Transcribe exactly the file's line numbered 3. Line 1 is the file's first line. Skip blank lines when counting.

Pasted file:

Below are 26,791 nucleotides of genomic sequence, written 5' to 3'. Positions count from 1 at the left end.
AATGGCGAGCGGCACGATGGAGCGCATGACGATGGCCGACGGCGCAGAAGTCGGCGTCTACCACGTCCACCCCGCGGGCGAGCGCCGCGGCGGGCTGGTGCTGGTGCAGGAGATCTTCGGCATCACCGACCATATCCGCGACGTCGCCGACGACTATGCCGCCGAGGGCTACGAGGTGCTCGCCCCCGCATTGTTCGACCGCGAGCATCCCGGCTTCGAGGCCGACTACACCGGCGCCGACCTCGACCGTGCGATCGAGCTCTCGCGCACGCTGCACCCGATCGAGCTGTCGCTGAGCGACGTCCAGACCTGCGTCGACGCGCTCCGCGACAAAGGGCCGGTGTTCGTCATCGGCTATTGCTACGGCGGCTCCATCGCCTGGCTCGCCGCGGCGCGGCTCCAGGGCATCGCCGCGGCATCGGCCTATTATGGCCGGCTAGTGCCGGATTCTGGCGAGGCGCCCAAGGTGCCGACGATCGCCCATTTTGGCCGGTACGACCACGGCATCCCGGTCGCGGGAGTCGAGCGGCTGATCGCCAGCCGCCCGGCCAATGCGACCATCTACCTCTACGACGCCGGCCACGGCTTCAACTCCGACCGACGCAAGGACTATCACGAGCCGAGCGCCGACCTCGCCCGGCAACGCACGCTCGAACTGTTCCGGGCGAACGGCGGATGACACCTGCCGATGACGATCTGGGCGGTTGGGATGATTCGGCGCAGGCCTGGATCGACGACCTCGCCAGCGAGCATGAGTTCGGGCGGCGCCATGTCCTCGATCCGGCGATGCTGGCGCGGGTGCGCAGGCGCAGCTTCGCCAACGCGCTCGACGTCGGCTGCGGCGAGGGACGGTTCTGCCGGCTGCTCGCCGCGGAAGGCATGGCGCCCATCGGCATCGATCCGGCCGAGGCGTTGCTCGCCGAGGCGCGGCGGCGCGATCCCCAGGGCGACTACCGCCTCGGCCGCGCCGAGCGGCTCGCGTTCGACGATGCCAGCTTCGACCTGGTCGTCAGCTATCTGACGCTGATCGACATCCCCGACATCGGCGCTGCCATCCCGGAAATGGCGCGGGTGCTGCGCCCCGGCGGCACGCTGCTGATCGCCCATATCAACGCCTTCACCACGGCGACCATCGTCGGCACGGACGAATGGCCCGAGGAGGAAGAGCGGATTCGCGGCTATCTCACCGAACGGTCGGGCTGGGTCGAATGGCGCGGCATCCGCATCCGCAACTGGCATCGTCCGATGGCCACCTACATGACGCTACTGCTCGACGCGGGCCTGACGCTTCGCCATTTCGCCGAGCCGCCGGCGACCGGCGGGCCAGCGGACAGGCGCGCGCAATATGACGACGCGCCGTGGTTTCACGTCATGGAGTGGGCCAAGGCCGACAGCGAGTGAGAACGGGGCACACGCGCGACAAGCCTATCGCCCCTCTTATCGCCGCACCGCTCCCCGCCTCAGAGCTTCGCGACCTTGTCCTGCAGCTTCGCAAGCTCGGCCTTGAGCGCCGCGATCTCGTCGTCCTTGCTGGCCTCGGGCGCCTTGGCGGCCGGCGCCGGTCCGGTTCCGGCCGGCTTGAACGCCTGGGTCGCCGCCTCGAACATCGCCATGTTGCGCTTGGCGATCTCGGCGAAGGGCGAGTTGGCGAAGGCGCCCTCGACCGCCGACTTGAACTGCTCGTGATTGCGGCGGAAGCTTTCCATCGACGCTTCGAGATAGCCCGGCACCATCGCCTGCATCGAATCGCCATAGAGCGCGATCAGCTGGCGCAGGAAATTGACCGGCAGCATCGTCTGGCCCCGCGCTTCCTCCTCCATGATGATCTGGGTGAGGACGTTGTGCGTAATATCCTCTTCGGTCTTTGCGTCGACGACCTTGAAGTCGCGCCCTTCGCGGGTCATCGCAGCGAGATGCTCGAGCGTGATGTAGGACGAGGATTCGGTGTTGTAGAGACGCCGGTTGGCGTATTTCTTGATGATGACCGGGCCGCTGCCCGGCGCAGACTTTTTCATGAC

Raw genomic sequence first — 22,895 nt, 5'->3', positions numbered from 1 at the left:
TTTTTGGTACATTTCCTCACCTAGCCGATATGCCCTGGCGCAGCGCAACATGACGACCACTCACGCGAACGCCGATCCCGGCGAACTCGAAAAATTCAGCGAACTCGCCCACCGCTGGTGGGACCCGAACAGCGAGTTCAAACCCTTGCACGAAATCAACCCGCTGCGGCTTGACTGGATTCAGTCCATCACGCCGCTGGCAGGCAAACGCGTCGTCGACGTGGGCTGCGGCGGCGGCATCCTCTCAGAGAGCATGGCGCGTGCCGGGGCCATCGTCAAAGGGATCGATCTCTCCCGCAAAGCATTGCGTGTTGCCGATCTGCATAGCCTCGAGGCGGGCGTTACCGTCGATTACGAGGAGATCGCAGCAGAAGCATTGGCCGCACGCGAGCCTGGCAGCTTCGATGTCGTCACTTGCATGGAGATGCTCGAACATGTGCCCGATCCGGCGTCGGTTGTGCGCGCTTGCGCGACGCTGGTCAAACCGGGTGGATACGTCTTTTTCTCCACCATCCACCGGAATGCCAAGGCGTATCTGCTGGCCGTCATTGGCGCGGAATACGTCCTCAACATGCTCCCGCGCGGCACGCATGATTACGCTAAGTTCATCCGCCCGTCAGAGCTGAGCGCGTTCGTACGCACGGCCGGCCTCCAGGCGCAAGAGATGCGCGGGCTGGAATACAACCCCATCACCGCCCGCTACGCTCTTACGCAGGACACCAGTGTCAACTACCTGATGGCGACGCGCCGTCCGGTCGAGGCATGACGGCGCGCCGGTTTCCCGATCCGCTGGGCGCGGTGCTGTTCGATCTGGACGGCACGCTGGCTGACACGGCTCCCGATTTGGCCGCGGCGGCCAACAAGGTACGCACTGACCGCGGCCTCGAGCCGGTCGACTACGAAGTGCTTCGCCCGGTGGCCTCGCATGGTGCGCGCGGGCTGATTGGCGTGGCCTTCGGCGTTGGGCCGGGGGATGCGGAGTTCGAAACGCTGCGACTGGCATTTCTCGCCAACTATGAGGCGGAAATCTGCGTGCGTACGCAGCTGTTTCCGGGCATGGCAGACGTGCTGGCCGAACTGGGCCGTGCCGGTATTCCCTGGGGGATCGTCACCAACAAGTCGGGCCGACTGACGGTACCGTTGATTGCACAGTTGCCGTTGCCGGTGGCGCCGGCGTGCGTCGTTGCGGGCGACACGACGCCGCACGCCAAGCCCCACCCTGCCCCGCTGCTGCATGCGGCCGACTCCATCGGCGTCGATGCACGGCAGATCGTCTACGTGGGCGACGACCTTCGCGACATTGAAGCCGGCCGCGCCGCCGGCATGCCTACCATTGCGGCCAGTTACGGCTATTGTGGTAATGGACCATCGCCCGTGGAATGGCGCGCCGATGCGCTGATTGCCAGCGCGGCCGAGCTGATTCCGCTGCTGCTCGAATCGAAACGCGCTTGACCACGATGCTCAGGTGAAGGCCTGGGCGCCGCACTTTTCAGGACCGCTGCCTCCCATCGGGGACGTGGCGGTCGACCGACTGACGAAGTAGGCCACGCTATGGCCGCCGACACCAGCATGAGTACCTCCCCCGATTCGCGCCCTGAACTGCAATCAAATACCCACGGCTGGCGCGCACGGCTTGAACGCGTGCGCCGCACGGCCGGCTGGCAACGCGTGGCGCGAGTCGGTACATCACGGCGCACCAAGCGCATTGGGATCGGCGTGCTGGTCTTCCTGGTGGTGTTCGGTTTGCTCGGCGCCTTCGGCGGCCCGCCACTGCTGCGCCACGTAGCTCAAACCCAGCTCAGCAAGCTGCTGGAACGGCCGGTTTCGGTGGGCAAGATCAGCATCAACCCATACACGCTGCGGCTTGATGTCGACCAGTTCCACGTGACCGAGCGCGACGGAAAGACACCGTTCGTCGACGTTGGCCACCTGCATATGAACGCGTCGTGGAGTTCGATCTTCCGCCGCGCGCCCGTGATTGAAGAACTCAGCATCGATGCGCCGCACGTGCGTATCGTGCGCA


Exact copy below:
Raw genomic sequence first — 22,895 nt, 5'->3', positions numbered from 1 at the left: